Nematic elastomers dramatically change their shape in response to diverse stimuli including light and heat. In this paper, we provide a systematic framework for the design of complex three dimensional shapes through the actuation of heterogeneously patterned nematic elastomer sheets. These sheets are composed of nonisometric origami building blocks which, when appropriately linked together, can actuate into a diverse array of three dimensional faceted shapes. We demonstrate both theoretically and experimentally that the nonisometric origami building blocks actuate in the predicted manner, and that the integration of multiple building blocks leads to complex, yet predictable and robust, shapes. We then show that this experimentally realized functionality enables a rich design landscape for actuation using nematic elastomers. We highlight this landscape through examples, which utilize large arrays of these building blocks to realize a desired three dimensional origami shape. In combination, these results amount to an engineering design principle, which provides a template for the programming of arbitrarily complex three dimensional shapes on demand.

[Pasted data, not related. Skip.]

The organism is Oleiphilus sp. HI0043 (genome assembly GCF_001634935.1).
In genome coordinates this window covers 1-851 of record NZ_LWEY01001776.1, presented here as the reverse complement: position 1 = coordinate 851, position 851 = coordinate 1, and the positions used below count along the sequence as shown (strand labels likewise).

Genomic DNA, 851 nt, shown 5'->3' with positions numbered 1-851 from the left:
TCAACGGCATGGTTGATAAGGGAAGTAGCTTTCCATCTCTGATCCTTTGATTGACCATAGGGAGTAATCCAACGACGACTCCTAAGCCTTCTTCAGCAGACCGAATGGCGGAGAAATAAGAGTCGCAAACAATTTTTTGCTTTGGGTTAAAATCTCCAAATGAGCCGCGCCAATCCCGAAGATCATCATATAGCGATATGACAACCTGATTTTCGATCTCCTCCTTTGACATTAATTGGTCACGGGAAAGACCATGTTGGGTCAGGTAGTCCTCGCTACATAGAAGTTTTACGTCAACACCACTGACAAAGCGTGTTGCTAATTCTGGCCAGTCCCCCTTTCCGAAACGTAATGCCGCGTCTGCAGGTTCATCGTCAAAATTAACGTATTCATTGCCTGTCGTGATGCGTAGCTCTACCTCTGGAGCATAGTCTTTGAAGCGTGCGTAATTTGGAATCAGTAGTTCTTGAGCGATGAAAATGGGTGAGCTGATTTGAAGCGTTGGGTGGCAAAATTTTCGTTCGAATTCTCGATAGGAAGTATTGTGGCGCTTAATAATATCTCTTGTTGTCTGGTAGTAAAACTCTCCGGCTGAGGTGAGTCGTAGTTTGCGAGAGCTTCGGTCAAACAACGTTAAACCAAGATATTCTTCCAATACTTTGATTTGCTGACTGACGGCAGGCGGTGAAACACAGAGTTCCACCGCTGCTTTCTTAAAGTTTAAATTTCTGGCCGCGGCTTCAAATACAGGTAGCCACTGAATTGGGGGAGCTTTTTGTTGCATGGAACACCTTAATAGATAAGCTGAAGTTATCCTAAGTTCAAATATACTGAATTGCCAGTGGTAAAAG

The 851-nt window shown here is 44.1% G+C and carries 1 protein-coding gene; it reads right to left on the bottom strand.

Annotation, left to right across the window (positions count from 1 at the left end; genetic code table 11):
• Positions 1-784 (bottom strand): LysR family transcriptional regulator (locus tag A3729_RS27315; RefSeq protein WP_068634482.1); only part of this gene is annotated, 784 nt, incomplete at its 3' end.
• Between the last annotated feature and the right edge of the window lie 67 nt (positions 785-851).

Bibliographical noteFunding Information:
This work draws from the doctoral thesis of P. P. at the California Institute of Technology. P. P. is grateful for the support of the National Aeronautics and Space Agency through a NASA Space Technologies Research Fellowship. K. B. and P. P. gratefully acknowledge the support of the Air Force Office of Scientific Research through the MURI grant no. FA9550-16-1-0566. B. A. K. and T. J. W. gratefully acknowledge financial support of the Air Force Office of Scientific Research and the Materials and Manufacturing Directorate of the Air Force Research Laboratory.
© 2018 The Royal Society of Chemistry.